Speaking Skills Talk - Christoper Canel

— 4:00pm

In Person - Gates Hillman 8102

CHRISTOPHER CANEL, Ph.D. Student, Computer Science Department, Carnegie Mellon University

Measuring and Mitigating Incast Bursts in Modern Datacenters

In datacenter networks, common many-to-one traffic patterns known as incast are challenging because they violate the basic premise of bandwidth stability on which Transmission Control Protocol (TCP) congestion control is built, overwhelming shallow switch buffers and causing packet loss and high application latency.  

First, to understand why these challenges remain despite decades of research on datacenter transport, this talk presents an in-depth investigation into high-degree incasts both in production workloads at a major datacenter operator and in simulation. In addition to characterizing the bursty nature of these incasts and their impacts on the network, our findings demonstrate the shortcomings of widely deployed window-based congestion control techniques used to address incast problems. 

Second, we show how congestion control can leverage existing features in TCP to mitigate high-degree incast without a new protocol design. Drawing on simple receiver-assisted congestion control techniques, we demonstrate that tuning an incast receiver's TCP advertised window (RWND) provides the coordination necessary to help independent senders reduce the volume of in-flight data to keep queues short and prevent packet loss.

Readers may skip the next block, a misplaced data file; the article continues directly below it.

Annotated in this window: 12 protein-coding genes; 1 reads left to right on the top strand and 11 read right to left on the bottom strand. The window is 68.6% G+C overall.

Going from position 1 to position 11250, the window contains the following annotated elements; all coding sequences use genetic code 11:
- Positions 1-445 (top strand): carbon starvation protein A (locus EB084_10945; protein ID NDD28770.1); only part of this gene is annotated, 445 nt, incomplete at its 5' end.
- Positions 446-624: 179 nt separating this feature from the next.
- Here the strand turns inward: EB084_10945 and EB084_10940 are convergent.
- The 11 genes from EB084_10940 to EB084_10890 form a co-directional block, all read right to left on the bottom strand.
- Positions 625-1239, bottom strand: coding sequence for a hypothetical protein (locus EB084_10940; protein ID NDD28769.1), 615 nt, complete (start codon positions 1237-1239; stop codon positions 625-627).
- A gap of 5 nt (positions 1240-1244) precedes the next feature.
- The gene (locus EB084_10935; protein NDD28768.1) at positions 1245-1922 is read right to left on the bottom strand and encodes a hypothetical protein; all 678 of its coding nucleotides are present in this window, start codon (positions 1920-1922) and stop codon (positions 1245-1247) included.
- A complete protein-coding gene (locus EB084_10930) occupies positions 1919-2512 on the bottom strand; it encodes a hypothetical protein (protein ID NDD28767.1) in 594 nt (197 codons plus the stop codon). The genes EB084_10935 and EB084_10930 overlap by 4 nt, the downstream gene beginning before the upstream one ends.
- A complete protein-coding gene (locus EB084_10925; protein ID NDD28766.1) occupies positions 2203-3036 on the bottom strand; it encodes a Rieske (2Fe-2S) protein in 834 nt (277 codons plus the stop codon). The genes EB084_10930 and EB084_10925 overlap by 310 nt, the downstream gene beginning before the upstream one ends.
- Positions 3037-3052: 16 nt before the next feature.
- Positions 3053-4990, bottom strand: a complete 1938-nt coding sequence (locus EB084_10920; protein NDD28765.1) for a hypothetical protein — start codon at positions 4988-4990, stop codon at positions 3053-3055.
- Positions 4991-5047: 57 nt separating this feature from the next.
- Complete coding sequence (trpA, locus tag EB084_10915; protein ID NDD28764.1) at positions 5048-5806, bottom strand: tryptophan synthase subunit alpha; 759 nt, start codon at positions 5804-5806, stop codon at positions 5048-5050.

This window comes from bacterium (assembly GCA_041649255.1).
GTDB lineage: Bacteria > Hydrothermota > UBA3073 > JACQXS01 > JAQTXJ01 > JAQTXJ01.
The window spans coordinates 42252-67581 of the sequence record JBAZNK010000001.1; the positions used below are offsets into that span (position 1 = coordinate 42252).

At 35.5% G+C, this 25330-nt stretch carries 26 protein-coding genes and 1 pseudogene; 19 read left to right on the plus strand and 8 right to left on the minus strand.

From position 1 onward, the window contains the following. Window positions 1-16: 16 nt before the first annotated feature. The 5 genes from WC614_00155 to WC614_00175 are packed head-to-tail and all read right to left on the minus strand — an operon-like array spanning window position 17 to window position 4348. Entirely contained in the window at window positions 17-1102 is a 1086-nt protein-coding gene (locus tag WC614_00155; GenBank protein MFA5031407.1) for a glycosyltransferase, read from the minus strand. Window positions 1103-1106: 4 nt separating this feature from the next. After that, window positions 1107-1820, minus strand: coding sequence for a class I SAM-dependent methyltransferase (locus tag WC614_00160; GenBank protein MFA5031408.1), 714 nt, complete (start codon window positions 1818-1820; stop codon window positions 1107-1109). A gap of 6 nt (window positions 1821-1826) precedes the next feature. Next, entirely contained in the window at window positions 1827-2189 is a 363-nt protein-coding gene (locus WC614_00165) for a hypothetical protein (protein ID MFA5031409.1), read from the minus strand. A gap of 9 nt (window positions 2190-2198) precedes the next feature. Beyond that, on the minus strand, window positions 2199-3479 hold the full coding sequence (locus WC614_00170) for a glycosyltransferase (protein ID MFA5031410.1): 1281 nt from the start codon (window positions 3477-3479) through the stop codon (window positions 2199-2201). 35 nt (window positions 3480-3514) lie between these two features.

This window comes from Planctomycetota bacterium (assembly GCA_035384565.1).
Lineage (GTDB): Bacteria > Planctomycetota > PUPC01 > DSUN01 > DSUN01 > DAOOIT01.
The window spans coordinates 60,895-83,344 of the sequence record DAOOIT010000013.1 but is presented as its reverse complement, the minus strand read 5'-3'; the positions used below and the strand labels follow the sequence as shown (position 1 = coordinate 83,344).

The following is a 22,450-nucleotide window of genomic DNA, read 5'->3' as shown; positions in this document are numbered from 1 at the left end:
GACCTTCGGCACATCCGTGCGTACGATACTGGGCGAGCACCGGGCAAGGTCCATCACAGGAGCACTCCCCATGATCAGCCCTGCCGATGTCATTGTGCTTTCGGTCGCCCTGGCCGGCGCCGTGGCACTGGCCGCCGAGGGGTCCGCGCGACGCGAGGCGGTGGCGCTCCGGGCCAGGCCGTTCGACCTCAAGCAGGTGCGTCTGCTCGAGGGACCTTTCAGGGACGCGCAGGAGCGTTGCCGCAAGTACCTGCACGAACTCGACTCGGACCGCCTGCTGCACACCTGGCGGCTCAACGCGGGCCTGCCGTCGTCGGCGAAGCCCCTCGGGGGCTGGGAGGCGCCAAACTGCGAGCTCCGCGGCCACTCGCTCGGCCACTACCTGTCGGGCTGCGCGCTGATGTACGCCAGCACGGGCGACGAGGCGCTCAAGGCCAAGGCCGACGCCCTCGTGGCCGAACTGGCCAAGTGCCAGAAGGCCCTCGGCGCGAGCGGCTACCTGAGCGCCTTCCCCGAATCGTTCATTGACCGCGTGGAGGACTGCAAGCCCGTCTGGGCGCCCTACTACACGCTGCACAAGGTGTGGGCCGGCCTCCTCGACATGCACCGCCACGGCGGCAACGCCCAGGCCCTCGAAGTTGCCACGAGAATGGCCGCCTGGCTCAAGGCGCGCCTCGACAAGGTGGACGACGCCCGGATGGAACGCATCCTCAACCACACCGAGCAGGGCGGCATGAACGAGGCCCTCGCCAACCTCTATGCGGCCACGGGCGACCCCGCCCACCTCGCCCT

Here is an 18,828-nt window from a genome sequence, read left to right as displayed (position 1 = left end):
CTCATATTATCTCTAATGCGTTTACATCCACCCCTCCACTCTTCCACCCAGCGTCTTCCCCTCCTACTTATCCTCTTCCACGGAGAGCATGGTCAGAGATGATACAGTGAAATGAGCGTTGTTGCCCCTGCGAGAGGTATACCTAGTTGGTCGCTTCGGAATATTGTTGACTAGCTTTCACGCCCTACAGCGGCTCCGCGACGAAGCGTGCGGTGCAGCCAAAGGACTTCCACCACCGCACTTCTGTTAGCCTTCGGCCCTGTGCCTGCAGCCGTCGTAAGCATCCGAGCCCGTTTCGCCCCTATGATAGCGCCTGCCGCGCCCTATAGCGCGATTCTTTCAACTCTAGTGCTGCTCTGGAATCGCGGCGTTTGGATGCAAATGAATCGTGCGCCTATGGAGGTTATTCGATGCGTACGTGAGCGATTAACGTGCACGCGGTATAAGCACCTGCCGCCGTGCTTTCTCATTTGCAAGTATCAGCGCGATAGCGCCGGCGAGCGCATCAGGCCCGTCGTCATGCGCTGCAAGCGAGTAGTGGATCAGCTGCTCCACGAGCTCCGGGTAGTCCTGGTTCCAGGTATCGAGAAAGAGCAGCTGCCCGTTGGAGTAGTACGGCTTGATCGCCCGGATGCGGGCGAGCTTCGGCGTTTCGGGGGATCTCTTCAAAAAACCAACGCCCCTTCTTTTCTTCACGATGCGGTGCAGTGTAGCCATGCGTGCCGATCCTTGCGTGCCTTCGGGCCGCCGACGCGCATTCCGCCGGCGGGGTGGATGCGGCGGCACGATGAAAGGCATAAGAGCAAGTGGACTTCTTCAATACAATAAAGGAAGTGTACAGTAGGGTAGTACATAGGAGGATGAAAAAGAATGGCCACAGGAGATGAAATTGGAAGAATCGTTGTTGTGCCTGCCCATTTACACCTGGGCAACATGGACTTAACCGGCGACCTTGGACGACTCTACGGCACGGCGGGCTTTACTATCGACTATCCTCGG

Furthermore, we find that hosts associated with a specific application or service exhibit similar and predictable incast traffic properties across hours, enabling us to avoid computationally expensive online adaptation and instead adopt a static RWND tuning approach with low overheads. We draw on three years of production deployment experience to demonstrate that RWND tuning for incast bursts reduces retransmissions by 3.8x, leading to a 2—8x reduction in application tail latency. 

Presented in Partial Fulfillment of the CSD Speaking Skills Requirement

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